The simplest way to make a minyan is ten people in one place, including the prayer-leader. That seems pretty clear. But then he goes on to say: if one person is outside the room, but can be seen from inside, that person can be included. And if some are in one space and some are in another, they can all be included. So long as the prayer leader can see them, that being-seen connects them into one community, even if they can’t all see each other.
As soon as I read that, I thought: welcome to Zoom / hybrid / digital services, y’all.
Joseph Karo could not have imagined Zoom services or the hybrid services we’ve been holding all summer, with some participating onsite and others participating online. But he was already wrestling with this question that’s live for us now: how do we create sacred community when we’re not all in the same physical place?
For Karo, community arises when we can see each other. If I lead a service and it’s broadcast on television, the people watching it might or might not have a meaningful experience — but they can’t be counted in a minyan together, because there’s no two-way connectivity. I can’t see them, and they can’t see each other. I think he’s right, which is why I’ve made a practice of including periodic “face to face” slides where we stop the screenshare and meet each others’ eyes.
I think he’s on to something in a deeper spiritual sense, too. What makes us a community is not whether or not we can convene to pray in the same room at the same time… because if that were the case, then anyone who doesn’t show up to pray ceases to be part of the community! and if that were the case, then our community would have evaporated when the pandemic hit and we, along with so many others, started sheltering in place at home.
We become community when we see each other. I would go further: we become community not just when we glance at each others’ faces, but when we try to see each other fully. When we see what matters to each other. When we see what enlivens each other. When we see not only each others’ faces but each others’ hearts.
It turns out that when we see each other, something in us changes. Mirror neurons are brain cells that fire their electrical pulses both when we do a thing, and when we see someone else do that same thing. This was first observed in monkeys in an Italian lab some thirty years ago: electrodes in their brains showed neurons firing when they handled food, and when they saw someone else handle food — even when they merely heard the sounds of food being handled outside of their line of sight. Some researchers think that mirror neurons explain why we can have strong emotional reaction to characters on TV or in movies: because when we see them, we feel-with-them.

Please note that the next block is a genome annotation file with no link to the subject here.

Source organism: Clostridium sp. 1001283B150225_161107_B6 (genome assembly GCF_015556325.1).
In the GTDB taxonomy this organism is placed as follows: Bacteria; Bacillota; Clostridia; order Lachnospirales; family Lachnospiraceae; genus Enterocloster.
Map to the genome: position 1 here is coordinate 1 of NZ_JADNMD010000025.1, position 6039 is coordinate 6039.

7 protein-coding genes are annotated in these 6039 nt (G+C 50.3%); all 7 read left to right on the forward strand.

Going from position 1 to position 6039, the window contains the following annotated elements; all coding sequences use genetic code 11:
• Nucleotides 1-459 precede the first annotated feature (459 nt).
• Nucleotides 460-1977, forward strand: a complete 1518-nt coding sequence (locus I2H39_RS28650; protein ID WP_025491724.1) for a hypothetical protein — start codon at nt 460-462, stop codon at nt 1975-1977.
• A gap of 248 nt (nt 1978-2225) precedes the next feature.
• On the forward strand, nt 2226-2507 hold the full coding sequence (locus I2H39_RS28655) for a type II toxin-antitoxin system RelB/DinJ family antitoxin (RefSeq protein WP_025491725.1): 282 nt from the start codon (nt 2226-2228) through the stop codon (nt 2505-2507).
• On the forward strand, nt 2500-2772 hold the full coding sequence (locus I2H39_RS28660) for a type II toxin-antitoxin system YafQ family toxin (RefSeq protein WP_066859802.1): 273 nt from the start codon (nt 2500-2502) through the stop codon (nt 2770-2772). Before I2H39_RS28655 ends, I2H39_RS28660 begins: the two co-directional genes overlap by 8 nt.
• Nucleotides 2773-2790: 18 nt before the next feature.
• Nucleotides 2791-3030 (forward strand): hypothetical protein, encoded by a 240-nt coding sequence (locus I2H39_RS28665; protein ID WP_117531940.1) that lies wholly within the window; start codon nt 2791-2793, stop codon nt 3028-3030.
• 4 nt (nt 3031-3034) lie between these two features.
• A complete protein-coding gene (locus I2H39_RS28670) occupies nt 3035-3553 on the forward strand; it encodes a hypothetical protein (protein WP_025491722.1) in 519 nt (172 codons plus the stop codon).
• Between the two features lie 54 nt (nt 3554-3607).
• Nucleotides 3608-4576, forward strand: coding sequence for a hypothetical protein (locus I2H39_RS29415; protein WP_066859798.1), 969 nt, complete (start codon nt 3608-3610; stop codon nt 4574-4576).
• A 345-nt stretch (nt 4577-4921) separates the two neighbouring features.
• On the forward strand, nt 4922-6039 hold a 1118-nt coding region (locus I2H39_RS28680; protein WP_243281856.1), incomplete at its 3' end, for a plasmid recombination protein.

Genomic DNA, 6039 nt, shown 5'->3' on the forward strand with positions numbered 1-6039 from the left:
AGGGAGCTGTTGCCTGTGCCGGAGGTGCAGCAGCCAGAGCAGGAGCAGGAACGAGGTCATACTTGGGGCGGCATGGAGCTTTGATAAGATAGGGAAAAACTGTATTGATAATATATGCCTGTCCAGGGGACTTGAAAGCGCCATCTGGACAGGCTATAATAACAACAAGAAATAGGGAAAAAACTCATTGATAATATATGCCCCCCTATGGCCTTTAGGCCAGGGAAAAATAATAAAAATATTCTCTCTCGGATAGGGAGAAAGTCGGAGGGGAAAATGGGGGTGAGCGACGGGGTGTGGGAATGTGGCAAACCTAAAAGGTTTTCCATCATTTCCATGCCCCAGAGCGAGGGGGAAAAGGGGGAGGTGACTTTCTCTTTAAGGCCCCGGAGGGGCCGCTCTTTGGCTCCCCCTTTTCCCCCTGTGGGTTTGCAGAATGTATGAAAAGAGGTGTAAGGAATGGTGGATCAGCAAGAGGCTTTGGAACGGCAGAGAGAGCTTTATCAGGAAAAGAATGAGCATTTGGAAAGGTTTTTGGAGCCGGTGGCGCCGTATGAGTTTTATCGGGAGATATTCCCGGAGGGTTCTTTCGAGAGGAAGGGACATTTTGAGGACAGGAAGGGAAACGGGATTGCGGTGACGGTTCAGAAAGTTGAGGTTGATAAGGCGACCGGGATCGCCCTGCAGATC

Being together on Zoom is not the same as being together onsite. We can’t sing in harmony on Zoom, or hug each other, or have that feeling of being together in a room. But when we see each other, our mirror neurons still work their magic.
For Joseph Karo, one of the roles of the shaliach tzibbur (the prayer leader) is to see all the souls in the room — and in seeing them, to constitute them into community. This is not a rabbinic job per se. Any adult Jew who learns the liturgy can lead the community in prayer. And any one of us who makes an effort to really see the other souls in the room can create some of the cohesion that makes us a community.
As you’ve heard me say several times this year, our theme for this year’s Days of Awe is gevurah, which means strength and power. It means boundaries. It evokes resilience and courage, too. It takes gevurah to really see each other, to be mindful of where I end and where you begin, to honor our differences without diminishing what connects us. It takes gevurah to connect with each other in these pandemic times when we may feel overwhelmed or despairing, or we may find the technologies of Zoom opaque. It takes gevurah to create community.
An invitation: to see each other deeply.
To awaken our mirror neurons as we see each other.
To create community together by seeing each other where we are, as we are, in all that we are.
Cross-posted to Velveteen Rabbi.
Dear Congregation Beth Israel members and friends,
During the Days of Awe, many synagogues hold food drives for dried and canned foods. We have done this for many years at CBI, in order that the Yom Kippur fast from food and drink be meaningful.
As it turns out, food pantries typically prefer monetary donations to canned food donations. Money doesn’t need to be sorted (as our bags of dried and canned foods do); money does not expire; money enables them to choose what they want and need to feed patrons, rather than relying on what are all-too-often unwanted old cans; and the food pantry can stretch our dollars to purchase more in bulk than what they would be able to provide via our donated cans and boxes alone.
Although not all of us fast from food and drink on Yom Kippur, we can choose to donate to local food pantries during this sacred season. Feeding the hungry is a mitzvah, and so is caring for our local community.
This year, please donate as you are able to help all who are hungry come and eat. You might donate to the Berkshire Food Project, the Friendship Food Pantry, or the Williamstown Food Pantry… or support Mazon: a Jewish response to hunger.